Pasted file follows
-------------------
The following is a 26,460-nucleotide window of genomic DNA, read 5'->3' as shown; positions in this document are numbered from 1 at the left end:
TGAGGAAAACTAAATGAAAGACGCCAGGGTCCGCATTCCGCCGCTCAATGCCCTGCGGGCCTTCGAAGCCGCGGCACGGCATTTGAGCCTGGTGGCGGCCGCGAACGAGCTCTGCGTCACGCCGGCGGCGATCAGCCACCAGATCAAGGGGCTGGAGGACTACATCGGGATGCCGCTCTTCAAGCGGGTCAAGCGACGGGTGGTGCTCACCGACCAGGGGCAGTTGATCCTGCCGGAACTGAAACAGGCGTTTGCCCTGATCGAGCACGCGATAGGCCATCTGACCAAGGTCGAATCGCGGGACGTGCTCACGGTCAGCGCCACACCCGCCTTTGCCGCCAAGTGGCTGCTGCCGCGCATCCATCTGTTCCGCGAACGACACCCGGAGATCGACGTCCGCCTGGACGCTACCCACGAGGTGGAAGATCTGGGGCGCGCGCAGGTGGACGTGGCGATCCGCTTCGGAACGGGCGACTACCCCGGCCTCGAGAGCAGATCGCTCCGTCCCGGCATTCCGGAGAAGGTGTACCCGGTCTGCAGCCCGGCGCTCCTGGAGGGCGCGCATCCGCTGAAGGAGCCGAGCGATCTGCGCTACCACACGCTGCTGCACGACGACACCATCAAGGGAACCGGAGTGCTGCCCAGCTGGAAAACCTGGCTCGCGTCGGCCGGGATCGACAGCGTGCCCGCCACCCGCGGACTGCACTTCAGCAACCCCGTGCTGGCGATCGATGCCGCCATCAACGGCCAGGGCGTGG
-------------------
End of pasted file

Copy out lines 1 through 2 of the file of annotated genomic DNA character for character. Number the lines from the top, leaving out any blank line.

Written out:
The following is a 26,460-nucleotide window of genomic DNA, read 5'->3' as shown; positions in this document are numbered from 1 at the left end:
TGAGGAAAACTAAATGAAAGACGCCAGGGTCCGCATTCCGCCGCTCAATGCCCTGCGGGCCTTCGAAGCCGCGGCACGGCATTTGAGCCTGGTGGCGGCCGCGAACGAGCTCTGCGTCACGCCGGCGGCGATCAGCCACCAGATCAAGGGGCTGGAGGACTACATCGGGATGCCGCTCTTCAAGCGGGTCAAGCGACGGGTGGTGCTCACCGACCAGGGGCAGTTGATCCTGCCGGAACTGAAACAGGCGTTTGCCCTGATCGAGCACGCGATAGGCCATCTGACCAAGGTCGAATCGCGGGACGTGCTCACGGTCAGCGCCACACCCGCCTTTGCCGCCAAGTGGCTGCTGCCGCGCATCCATCTGTTCCGCGAACGACACCCGGAGATCGACGTCCGCCTGGACGCTACCCACGAGGTGGAAGATCTGGGGCGCGCGCAGGTGGACGTGGCGATCCGCTTCGGAACGGGCGACTACCCCGGCCTCGAGAGCAGATCGCTCCGTCCCGGCATTCCGGAGAAGGTGTACCCGGTCTGCAGCCCGGCGCTCCTGGAGGGCGCGCATCCGCTGAAGGAGCCGAGCGATCTGCGCTACCACACGCTGCTGCACGACGACACCATCAAGGGAACCGGAGTGCTGCCCAGCTGGAAAACCTGGCTCGCGTCGGCCGGGATCGACAGCGTGCCCGCCACCCGCGGACTGCACTTCAGCAACCCCGTGCTGGCGATCGATGCCGCCATCAACGGCCAGGGCGTGG